I once read that big publications ask journalists to keep obituary drafts on celebrities so that they can quickly publish in the event that one of them meets their ultimate demise.
Although this seems morbid, it’s also practical. I was recently reading a 3,500 plus word obituary published within hours of the death of a public figure in Ireland, and I was struck by how deep and thorough it was. In comparison, the obituaries of beloved local members of my community—oft written by loved ones—were rather shallow and fleeting.
This bothered me.
We’re all a bit voyeuristic. I can’t be the only one who reads obituaries of people I don’t know and have never met. The obituaries that I find most touching are the ones that reveal the humanity and uniqueness of a person.
How did they live in ways like no one before them? What can I learn from their lives? What stories did they embody in flesh and bone that will live on in the memories and hearts of those still here?
I started considering my own life and what I want to be remembered by. There are the basic facts: name, date of birth, age, eventual death details. But aren’t we all more than just dates and numbers?
My brother and I have had a long-standing pact that we will write each other’s obituaries. He has the same infatuation with language that I have, and a keen ability to reveal truths.
But instead of leaving it all up to my brother (and to chance), I decided to draft my own obituary.
Let me be clear: I’m not doing this because I think we should live in a state of fear that death is around every corner; rather, we should live in the knowledge that life is full and we carry it with us always.
And yet, thinking about death freaks people out. It’s unpleasant at best and nihilistic at worst. I tend to be incredibly superstitious—which goes against all of my agnostic, science-based beliefs—but what are we if not a jumble of contradictions? I don’t necessarily think I’m tempting fate. I’m a healthy, late-twenties, married new mother. Statistically, I should have a long and happy life ahead of me.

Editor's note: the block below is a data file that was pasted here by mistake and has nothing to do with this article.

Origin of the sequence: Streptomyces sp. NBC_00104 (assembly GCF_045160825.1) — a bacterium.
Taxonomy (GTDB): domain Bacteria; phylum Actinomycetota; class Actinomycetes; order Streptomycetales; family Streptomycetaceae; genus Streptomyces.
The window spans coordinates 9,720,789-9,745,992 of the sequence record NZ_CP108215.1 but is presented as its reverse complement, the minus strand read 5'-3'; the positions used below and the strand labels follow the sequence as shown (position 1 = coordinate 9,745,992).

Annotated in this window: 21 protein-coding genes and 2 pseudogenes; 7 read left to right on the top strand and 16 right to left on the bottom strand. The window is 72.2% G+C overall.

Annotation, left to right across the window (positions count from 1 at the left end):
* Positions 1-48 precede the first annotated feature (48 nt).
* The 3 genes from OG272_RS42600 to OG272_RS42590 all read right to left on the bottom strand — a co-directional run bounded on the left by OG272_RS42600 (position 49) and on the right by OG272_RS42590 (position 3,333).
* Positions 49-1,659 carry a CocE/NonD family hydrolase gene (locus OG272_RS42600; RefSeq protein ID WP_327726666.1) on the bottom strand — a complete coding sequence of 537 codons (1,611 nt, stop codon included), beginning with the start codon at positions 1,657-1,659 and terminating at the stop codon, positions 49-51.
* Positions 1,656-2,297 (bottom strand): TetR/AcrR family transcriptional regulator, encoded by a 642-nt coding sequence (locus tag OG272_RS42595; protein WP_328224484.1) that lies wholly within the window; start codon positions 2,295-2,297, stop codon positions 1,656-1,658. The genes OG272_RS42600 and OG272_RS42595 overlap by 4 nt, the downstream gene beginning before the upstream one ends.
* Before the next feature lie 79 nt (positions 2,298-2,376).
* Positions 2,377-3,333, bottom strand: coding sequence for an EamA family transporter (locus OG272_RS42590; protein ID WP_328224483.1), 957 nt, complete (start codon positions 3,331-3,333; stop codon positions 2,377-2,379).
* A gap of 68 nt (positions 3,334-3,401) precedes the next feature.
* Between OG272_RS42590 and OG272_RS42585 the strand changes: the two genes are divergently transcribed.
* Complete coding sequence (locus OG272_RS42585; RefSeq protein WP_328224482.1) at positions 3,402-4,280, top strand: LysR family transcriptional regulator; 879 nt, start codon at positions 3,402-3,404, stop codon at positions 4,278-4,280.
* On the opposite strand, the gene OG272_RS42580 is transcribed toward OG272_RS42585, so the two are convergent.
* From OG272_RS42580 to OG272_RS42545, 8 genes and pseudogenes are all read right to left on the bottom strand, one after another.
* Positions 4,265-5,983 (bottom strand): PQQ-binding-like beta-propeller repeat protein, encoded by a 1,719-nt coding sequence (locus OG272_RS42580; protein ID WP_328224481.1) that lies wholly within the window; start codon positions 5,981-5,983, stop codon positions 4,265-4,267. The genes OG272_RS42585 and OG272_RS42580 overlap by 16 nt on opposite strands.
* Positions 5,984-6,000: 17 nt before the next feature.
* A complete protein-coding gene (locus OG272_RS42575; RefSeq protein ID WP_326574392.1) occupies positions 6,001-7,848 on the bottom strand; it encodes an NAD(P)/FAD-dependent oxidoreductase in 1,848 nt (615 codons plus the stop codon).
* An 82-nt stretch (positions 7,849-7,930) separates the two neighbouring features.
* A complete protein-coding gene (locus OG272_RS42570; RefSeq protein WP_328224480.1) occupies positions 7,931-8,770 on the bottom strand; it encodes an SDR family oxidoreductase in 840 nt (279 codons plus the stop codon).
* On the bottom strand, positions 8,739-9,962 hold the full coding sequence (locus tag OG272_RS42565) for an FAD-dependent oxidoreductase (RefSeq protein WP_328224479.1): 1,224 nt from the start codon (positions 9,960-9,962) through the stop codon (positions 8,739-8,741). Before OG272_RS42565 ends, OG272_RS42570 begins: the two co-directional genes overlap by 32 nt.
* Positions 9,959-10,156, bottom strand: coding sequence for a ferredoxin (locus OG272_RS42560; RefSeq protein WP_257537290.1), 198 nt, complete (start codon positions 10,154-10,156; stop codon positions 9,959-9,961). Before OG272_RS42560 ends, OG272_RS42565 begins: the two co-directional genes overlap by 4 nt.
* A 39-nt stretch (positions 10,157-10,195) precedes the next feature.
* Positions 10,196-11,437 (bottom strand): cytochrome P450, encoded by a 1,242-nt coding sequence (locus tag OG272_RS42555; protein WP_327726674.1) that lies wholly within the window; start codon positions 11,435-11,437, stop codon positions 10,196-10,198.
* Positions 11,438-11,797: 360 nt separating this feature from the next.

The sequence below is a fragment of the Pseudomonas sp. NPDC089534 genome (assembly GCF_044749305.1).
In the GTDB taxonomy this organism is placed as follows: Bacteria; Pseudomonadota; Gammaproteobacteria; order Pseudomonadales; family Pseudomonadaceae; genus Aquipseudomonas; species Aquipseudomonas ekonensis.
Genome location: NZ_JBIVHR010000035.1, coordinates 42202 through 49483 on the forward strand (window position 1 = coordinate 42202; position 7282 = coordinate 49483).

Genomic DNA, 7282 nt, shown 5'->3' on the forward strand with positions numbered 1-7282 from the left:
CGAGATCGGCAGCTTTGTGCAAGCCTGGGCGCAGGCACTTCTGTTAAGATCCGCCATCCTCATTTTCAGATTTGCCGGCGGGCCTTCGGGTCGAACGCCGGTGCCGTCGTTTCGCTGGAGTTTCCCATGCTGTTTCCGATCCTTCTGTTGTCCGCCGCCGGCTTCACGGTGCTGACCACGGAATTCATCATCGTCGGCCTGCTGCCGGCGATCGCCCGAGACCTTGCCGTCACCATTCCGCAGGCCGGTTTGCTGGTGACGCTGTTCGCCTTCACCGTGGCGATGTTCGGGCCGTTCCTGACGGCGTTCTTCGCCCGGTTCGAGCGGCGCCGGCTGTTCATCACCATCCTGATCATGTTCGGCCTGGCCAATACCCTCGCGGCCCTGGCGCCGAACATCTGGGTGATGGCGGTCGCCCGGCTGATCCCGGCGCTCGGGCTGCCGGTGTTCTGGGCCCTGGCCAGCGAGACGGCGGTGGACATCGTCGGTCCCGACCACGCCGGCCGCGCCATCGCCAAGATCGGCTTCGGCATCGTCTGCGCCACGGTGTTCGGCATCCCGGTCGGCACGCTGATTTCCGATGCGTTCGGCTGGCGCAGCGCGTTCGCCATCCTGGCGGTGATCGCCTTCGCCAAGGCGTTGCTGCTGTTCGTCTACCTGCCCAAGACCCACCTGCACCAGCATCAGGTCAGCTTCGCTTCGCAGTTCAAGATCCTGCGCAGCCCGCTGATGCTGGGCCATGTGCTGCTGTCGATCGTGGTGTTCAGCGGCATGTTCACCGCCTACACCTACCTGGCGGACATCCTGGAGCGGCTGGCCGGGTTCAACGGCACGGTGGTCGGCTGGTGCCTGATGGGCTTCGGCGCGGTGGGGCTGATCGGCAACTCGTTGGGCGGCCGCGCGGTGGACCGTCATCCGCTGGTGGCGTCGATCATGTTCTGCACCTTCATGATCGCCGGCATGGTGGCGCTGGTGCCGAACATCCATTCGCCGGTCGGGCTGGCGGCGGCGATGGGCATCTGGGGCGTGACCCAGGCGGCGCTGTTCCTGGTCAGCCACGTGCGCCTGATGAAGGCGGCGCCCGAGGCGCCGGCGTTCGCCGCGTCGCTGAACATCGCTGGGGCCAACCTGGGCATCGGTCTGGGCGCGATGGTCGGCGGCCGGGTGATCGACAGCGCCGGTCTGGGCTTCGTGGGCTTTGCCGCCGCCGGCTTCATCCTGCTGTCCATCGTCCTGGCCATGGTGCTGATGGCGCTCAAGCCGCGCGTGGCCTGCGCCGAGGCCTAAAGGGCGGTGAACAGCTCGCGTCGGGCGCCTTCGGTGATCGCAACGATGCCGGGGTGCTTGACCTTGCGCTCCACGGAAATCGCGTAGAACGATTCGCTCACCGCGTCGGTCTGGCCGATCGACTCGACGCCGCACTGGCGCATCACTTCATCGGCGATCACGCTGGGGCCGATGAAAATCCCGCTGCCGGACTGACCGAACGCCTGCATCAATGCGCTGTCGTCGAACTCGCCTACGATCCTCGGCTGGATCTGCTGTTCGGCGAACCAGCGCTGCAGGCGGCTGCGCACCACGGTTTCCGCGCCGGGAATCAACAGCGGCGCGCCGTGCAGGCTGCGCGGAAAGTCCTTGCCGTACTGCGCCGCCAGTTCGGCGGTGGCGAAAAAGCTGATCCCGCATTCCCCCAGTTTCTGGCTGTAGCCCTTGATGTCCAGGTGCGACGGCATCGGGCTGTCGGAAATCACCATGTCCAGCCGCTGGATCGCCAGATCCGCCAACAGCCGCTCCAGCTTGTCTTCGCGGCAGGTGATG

But life and death happen. I think in the West we have an unhealthy fear of death which leads to a lot of the neuroses that infringe upon living. I’m guilty of it too. Who wants to think about death? Not many of us. Regardless, whether we like it or not, death happens. Approaching death mindfully can alleviate some of our existential fears.
Crafting my own obituary started out as a writing exercise, but I think I’ve stumbled onto a beautiful life lesson.
Writing my own obituary has taught me to live.
By distilling my experiences down into the essentials, I’ve discovered the places in my life that are full and the spaces yet to be filled. I am family and relationship rich. I am travel rich. I am embodied life rich. I am chosen-career rich.
It has helped me decide where to go. What part of my life have I not yet lived that I want to show up in my obituary?
It’s helped me realize what I’m proud of and what I shy away from. What experiences from my life do I want to share with others? What do I want to keep secret? What do I want others to know that they don’t already?
I’m using my obituary as a compass guided by the loves in my life, my passions, my accomplishments, and my quirks. I’ll regularly ask myself not only, “How do I want to be remembered?” but more importantly, “How do I want to live?”
What mark do I want to leave on the world? What contribution have I yet to make? Where do I want to go, and what have I been too scared to do?
I’m incredibly happy, and I love my life. But that doesn’t mean that I don’t want to grow, to adventure, to live on the edge of something new and raw. Writing my own obituary has taught me the essential components of life. Where I come from. Where I’ve been. My relationships to others. My education. My travels. My service. What I hope to give to the world.
My obituary has taught me not just to look back, but to look forward. To lose no time creating my life here in the present, and to intentionally chart my way through the unknown waters to come.
In my current obituary draft, I am most proud of my relationships. But that’s not all that I am. We crave being seen and understood. I’m no different.
When the time comes that my obituary is no longer a draft, I hope it reveals a taste of the essential truths I’ve spent a lifetime uncovering. I also hope that my brother shares that I lived and laughed with a full heart.
I’ve learned more about how to live while writing my own obituary than I ever expected.
I’ll leave you with the first phrase that jumped to mind when I started crafting my obituary:
She loved words. She loved to read them and write them. She didn’t love to spell them.
Here’s to living a life full of obituary-worthy stories.
Author: Kenni Linden
Image: Flickr/Jim Trottier
Editor: Callie Rushton
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